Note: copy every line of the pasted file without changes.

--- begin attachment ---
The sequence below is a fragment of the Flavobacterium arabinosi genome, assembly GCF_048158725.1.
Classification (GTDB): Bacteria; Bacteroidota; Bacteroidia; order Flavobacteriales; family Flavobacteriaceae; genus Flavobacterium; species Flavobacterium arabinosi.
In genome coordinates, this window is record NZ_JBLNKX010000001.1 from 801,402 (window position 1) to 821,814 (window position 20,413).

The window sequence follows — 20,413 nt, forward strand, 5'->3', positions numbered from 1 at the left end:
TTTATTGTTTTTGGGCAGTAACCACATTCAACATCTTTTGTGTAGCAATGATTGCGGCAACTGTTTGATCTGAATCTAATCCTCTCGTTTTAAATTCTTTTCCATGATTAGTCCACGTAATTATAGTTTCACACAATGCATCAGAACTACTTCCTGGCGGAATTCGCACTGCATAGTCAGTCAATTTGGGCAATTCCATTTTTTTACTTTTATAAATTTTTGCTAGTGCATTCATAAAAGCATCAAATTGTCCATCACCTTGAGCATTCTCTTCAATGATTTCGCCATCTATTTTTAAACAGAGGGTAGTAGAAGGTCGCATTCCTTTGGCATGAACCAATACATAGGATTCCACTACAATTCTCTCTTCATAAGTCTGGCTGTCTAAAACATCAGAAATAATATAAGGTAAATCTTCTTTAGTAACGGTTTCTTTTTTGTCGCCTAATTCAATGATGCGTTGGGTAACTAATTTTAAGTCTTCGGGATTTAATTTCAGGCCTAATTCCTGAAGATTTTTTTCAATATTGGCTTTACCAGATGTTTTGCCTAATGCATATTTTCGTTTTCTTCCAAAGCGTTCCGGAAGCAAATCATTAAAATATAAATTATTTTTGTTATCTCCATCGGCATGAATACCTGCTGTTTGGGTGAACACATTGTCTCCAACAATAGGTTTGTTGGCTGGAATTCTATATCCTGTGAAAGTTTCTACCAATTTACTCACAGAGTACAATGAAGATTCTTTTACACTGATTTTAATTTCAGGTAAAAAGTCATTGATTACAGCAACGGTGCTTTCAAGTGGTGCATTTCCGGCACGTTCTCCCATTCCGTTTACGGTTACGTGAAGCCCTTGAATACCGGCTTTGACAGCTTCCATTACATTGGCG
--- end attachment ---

The sequence below is a fragment of the Flavobacterium arabinosi genome, assembly GCF_048158725.1.
Classification (GTDB): Bacteria; Bacteroidota; Bacteroidia; order Flavobacteriales; family Flavobacteriaceae; genus Flavobacterium; species Flavobacterium arabinosi.
In genome coordinates, this window is record NZ_JBLNKX010000001.1 from 801,402 (window position 1) to 821,814 (window position 20,413).

The window sequence follows — 20,413 nt, forward strand, 5'->3', positions numbered from 1 at the left end:
TTTATTGTTTTTGGGCAGTAACCACATTCAACATCTTTTGTGTAGCAATGATTGCGGCAACTGTTTGATCTGAATCTAATCCTCTCGTTTTAAATTCTTTTCCATGATTAGTCCACGTAATTATAGTTTCACACAATGCATCAGAACTACTTCCTGGCGGAATTCGCACTGCATAGTCAGTCAATTTGGGCAATTCCATTTTTTTACTTTTATAAATTTTTGCTAGTGCATTCATAAAAGCATCAAATTGTCCATCACCTTGAGCATTCTCTTCAATGATTTCGCCATCTATTTTTAAACAGAGGGTAGTAGAAGGTCGCATTCCTTTGGCATGAACCAATACATAGGATTCCACTACAATTCTCTCTTCATAAGTCTGGCTGTCTAAAACATCAGAAATAATATAAGGTAAATCTTCTTTAGTAACGGTTTCTTTTTTGTCGCCTAATTCAATGATGCGTTGGGTAACTAATTTTAAGTCTTCGGGATTTAATTTCAGGCCTAATTCCTGAAGATTTTTTTCAATATTGGCTTTACCAGATGTTTTGCCTAATGCATATTTTCGTTTTCTTCCAAAGCGTTCCGGAAGCAAATCATTAAAATATAAATTATTTTTGTTATCTCCATCGGCATGAATACCTGCTGTTTGGGTGAACACATTGTCTCCAACAATAGGTTTGTTGGCTGGAATTCTATATCCTGTGAAAGTTTCTACCAATTTACTCACAGAGTACAATGAAGATTCTTTTACACTGATTTTAATTTCAGGTAAAAAGTCATTGATTACAGCAACGGTGCTTTCAAGTGGTGCATTTCCGGCACGTTCTCCCATTCCGTTTACGGTTACGTGAAGCCCTTGAATACCGGCTTTGACAGCTTCCATTACATTGGCG